Willamette Riverkeeper, a Portland-based nonprofit, claims Albany is violating the federal Clean Water Act by not having a permit to discharge rainwater runoff to the Willamette River and other waterways. The city says the claim is unwarranted.
On Jan. 31, Riverkeeper sent the city an eight-page “notice of intent to sue” unless the city gets a so-called Phase II MS4 (for “small municipal separate stormwater system”) permit and complies with it in 60 days.
The federal law requires stormwater discharge permits for cities of 50,000 people or more, a size Albany reached with the 2010 census. But in Oregon the law is administered by the state Department of Environmental Quality, which has not pressed the point until relatively recently.
“Since at least April 1, 2010, the city of Albany has repeatedly failed and refused to apply for, obtain, or comply with a … stormwater MS4 permit and is discharging stormwater to these waters without a permit,” Riverkeeper says in its notice.
Late Friday, City Attorney Sean Kidd issued a statement in response. “The January 31, 2020, letter contains many factual and legal errors,” it says in part. “Pursuant to Oregon law, Albany submitted to the … DEQ a notification for coverage under a Phase II Municipal Stormwater permit in 2015. DEQ did not process that notification because, DEQ said, it was developing a general permit applicable to all Phase II communities. DEQ finally issued the general permit in late 2018. Albany was compelled to challenge aspects of that permit that conflict with state and federal laws. That challenge is pending.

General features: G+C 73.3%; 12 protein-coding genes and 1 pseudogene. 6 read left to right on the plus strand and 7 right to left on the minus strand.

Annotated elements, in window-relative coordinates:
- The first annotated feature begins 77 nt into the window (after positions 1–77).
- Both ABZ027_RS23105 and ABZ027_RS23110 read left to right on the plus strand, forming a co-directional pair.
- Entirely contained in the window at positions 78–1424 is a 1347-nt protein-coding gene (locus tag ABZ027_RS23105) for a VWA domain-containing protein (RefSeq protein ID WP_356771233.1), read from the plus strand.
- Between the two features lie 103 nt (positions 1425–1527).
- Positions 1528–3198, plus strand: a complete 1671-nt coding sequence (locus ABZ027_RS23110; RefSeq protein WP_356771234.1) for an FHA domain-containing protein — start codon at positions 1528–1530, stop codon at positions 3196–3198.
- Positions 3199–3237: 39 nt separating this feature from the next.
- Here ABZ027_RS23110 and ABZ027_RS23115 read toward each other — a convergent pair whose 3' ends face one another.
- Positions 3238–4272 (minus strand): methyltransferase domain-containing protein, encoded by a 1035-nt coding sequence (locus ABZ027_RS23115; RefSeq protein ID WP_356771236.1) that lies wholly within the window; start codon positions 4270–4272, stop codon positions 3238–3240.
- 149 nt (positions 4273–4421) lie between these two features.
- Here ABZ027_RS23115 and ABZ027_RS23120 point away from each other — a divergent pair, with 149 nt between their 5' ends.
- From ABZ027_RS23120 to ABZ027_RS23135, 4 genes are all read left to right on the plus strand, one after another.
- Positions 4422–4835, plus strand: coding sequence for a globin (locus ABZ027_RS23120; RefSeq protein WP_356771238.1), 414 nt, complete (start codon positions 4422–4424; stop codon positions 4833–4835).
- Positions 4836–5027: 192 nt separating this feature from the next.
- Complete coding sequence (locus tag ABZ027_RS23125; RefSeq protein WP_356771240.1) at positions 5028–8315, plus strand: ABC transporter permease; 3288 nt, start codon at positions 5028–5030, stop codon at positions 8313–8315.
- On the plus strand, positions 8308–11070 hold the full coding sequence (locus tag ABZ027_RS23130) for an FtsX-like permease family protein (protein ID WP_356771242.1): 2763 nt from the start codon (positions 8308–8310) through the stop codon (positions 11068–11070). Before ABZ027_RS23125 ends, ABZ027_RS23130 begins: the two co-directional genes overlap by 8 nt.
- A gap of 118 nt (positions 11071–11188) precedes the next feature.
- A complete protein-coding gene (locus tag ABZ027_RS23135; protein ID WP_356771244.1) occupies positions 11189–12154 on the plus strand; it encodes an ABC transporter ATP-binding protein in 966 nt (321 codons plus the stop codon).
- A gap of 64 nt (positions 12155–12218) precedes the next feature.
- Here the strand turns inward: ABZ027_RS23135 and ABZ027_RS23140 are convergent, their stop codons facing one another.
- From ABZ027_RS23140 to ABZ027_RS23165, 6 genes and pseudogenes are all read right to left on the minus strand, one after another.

“Albany is active every day in advancing a cleaner environment,” the city adds. “Albany shares the environmental stewardship goal that the Willamette Riverkeeper also proclaims. Forcing the city to divert its scarce funding and staffing toward this threatened lawsuit is counterproductive at best.”
Anticipating the need to have a better stormwater program once the DEQ got around to issuing a permit, Albany officials started in 2015 to plan for a new stormwater utility fee (routinely called a “rain tax” on this site), started collecting it in early 2017, and increased it since.
Currently a contractor for the city is completing a $7.2 million pipeline system to prevent sewer overflows along the Willamette during heavy rainstorms.
This is the second notice to sue Albany that Riverkeeper has issued. Last summer, a long forgotten sewer pipe broke and spilled its contents to the Willamette just as the boaters in Riverkeeper’s annual paddle trip floated by. No suit has been filed in that case, and Kidd said negotiations between the organization and the city’s lawyers are still going on. (hh)